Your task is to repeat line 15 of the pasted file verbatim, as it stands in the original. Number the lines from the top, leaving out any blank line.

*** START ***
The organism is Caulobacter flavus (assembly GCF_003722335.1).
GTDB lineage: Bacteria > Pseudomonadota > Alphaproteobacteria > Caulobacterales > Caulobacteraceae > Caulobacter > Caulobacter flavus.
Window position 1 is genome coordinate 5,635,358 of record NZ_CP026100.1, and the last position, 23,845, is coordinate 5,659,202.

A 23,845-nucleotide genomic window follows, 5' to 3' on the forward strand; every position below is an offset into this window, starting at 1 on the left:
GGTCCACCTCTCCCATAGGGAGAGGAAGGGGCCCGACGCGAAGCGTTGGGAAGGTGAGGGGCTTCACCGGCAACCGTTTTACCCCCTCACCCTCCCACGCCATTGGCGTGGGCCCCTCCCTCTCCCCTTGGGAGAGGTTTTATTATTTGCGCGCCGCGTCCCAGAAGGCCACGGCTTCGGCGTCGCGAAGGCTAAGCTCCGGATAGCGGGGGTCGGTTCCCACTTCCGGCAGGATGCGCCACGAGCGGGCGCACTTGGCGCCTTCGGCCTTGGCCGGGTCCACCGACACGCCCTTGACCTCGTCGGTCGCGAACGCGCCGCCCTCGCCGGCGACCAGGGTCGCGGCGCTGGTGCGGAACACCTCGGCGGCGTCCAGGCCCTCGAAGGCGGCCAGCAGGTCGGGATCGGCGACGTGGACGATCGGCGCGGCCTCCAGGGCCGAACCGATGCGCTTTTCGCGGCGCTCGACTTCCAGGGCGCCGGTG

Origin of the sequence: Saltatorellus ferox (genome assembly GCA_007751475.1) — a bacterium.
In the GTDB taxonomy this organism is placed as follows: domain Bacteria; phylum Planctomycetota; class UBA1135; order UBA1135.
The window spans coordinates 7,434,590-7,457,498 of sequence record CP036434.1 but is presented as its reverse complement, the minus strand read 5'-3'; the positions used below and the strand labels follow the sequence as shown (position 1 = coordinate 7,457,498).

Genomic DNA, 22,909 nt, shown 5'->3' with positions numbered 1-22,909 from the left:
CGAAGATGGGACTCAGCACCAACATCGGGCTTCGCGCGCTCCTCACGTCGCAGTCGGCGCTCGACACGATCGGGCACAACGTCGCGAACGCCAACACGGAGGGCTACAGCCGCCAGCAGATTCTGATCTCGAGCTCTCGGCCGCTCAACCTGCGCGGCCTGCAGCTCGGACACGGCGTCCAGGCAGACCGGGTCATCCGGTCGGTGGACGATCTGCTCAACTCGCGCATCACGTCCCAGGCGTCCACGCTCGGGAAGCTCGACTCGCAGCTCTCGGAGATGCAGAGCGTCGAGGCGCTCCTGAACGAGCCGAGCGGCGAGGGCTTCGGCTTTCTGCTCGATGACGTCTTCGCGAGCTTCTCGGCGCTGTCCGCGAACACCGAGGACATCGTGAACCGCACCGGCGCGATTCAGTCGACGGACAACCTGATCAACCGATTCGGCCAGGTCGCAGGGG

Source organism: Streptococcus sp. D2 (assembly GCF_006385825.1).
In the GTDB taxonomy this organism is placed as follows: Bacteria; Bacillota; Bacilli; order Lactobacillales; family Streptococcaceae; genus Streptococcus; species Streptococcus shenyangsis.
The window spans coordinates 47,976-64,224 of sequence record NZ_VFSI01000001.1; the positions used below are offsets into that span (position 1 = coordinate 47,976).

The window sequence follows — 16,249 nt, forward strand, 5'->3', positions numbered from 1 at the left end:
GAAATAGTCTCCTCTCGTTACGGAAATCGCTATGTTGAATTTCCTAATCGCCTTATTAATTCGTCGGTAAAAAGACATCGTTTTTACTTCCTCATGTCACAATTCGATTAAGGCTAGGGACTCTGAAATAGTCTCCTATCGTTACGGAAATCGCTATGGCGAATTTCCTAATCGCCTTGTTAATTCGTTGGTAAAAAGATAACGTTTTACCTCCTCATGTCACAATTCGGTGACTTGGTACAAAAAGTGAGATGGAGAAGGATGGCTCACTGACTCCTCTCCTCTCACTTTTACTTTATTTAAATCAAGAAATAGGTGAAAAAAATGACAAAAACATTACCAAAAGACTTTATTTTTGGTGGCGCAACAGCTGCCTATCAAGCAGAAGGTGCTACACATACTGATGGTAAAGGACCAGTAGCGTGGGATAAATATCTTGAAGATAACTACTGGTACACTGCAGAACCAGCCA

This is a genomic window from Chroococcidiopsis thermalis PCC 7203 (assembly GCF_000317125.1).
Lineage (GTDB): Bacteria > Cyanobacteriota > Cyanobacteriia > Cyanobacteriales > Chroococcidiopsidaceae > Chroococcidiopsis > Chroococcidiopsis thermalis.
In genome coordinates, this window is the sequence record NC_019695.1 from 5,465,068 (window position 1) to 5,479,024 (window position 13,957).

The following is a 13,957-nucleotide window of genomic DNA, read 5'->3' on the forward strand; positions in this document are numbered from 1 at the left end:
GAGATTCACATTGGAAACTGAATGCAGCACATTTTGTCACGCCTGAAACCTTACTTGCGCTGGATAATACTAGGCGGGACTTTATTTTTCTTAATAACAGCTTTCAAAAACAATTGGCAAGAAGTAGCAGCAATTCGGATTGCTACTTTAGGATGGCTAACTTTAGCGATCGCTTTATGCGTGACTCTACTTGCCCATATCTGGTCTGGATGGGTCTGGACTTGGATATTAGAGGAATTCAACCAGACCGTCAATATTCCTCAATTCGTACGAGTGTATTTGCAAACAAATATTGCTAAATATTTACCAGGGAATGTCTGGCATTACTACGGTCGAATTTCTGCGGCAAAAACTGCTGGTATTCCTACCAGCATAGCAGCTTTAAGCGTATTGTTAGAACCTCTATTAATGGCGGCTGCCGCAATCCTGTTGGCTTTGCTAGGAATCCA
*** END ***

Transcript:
GAAATAGTCTCCTCTCGTTACGGAAATCGCTATGTTGAATTTCCTAATCGCCTTATTAATTCGTCGGTAAAAAGACATCGTTTTTACTTCCTCATGTCACAATTCGATTAAGGCTAGGGACTCTGAAATAGTCTCCTATCGTTACGGAAATCGCTATGGCGAATTTCCTAATCGCCTTGTTAATTCGTTGGTAAAAAGATAACGTTTTACCTCCTCATGTCACAATTCGGTGACTTGGTACAAAAAGTGAGATGGAGAAGGATGGCTCACTGACTCCTCTCCTCTCACTTTTACTTTATTTAAATCAAGAAATAGGTGAAAAAAATGACAAAAACATTACCAAAAGACTTTATTTTTGGTGGCGCAACAGCTGCCTATCAAGCAGAAGGTGCTACACATACTGATGGTAAAGGACCAGTAGCGTGGGATAAATATCTTGAAGATAACTACTGGTACACTGCAGAACCAGCCA